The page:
Trust and Reputation System

p2p electronic communities
P2P Electronic Communities

Trust and Reputation System

motivation
Motivation

Trust and Reputation System

motivation39
Motivation
  • Should we buy?
  • How do we decide?

Trust and Reputation System

motivation40
Motivation

Trust and Reputation System

motivation41
Motivation
  • Should we buy?
  • How do we decide?
  • What we want:
    • accurately estimate risk of default
    • minimize the risk of default
    • minimize losses due to pseudonym change
    • avoid trusting a centralized authority
  • How do we achieve these goals?

Trust and Reputation System

motivation42
Motivation
  • TrustDavis is a reputation system that realizes these goals.
  • It recasts these goals as the following properties:

Trust and Reputation System

motivation43
Motivation
  • Agents can accurately estimate risk
    • Third parties provide accurate ratings
  • Honest buyer/seller avoids risk (if possible)
    • Insure transactions
  • No advantage in obtaining multiple identities
    • Agents can cope with pseudonym change
  • No need to trust a centralized authority
    • No centralized services needed

Trust and Reputation System

motivation44
Motivation

Incentive Compatibility:

Each player should have incentives to perform the actions that enable the system to achieve a desired global outcome.

Trust and Reputation System

motivation45
Motivation
  • Agents can accurately estimate risk
    • Third parties provide accurate ratings
  • Honest buyer/seller avoids risk (if possible)
    • Insure transactions
  • No advantage in obtaining multiple identities
    • Agents can cope with pseudonym change
  • No need to trust a centralized authority
    • No centralized services needed

Incentive Compatibility!

Trust and Reputation System

motivation46
Motivation

$100

A

B

C

A Reference is:

Acceptance of Limited Liability.

Trust and Reputation System

motivation47
Motivation
  • Agents can accurately estimate risk
    • Third parties provide accurate ratings
    • Parties are liable for the references they provide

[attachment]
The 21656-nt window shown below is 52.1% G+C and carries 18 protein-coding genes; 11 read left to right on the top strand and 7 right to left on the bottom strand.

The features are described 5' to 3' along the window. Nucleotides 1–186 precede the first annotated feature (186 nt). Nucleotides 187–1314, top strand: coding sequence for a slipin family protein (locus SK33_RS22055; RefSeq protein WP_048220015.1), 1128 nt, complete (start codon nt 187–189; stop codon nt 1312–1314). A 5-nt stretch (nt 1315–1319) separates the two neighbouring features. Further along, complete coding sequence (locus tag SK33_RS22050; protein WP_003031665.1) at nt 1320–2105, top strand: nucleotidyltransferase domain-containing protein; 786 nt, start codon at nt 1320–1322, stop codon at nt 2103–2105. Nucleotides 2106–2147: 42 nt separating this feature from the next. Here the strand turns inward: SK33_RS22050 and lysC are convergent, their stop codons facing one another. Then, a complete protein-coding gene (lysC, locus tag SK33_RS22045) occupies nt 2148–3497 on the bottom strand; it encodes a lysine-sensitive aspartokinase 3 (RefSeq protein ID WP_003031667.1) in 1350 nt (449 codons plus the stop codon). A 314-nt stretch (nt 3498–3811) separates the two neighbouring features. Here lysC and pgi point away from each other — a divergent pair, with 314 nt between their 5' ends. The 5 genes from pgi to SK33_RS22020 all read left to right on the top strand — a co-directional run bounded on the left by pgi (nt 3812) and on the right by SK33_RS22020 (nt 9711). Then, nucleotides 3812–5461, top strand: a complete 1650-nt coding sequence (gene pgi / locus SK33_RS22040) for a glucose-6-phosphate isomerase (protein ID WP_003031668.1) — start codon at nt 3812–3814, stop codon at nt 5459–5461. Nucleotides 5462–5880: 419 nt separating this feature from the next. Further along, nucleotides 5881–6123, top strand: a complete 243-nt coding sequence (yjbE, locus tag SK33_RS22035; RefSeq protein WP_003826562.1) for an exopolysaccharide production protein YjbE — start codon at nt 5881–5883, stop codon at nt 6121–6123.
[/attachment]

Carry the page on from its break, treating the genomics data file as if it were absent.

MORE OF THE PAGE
• Honest buyer/seller avoids risk (if possible)
    • Insure transactions
    • Buyers/sellers pay for references to insure their transactions
  • No advantage in obtaining multiple identities
    • Agents can cope with pseudonym change
    • References are issued only to trusted identities
  • No need to trust a centralized authority
    • No centralized services needed
    • Anyone can issue a reference

Use References!

Trust and Reputation System

outline
Outline
  • TrustDavis leverages social networks
  • For now, examples assume No False Claims (NFC)
  • The use of TrustDavis does NOT preclude trade outside the system.

Trust and Reputation System

paying for references
Paying for References

50

150

100

50

150

Trust and Reputation System

paying for references50
Paying for References

$100 each

Trust-me.com

Blowout SALE!

$50 each!

$150!

How much is vb willing to pay to insure the transaction? (No riskless profitable arbitrage criterion)

Example:

  • vb wants to buy three shirts.
  • Shirts cost $100 each from a trustworthy seller
  • Unknown seller offers shirts for $50 each (but maybe they are only worth $25).
  • vb would risk 3 x $50 = $150 in the transaction
  • vb can borrow and lend money at rate r=1.25 through the period of the transaction

For $30, vb can insure herself!

Trust and Reputation System

paying for references51
Paying for References

To insure herself vb buys the shirts and a hedging portfolio as follows:

  • Instead of buying 3 shirts for $50 each she buys only 2, saving $50.
  • The buyer, vb , adds $30 of her own money and lends the resulting $80 at rate r = 1.25.

Trust and Reputation System

paying for references52
Paying for References

On Success:

  • vb obtains $100 from the loan and buysthe 3rd shirt

On failure:

  • vb sells the two shirts for $25 each
  • gets $100 from the loan.
  • She obtains a total of $150

Thus, vb can insure herself for $30.

Trust and Reputation System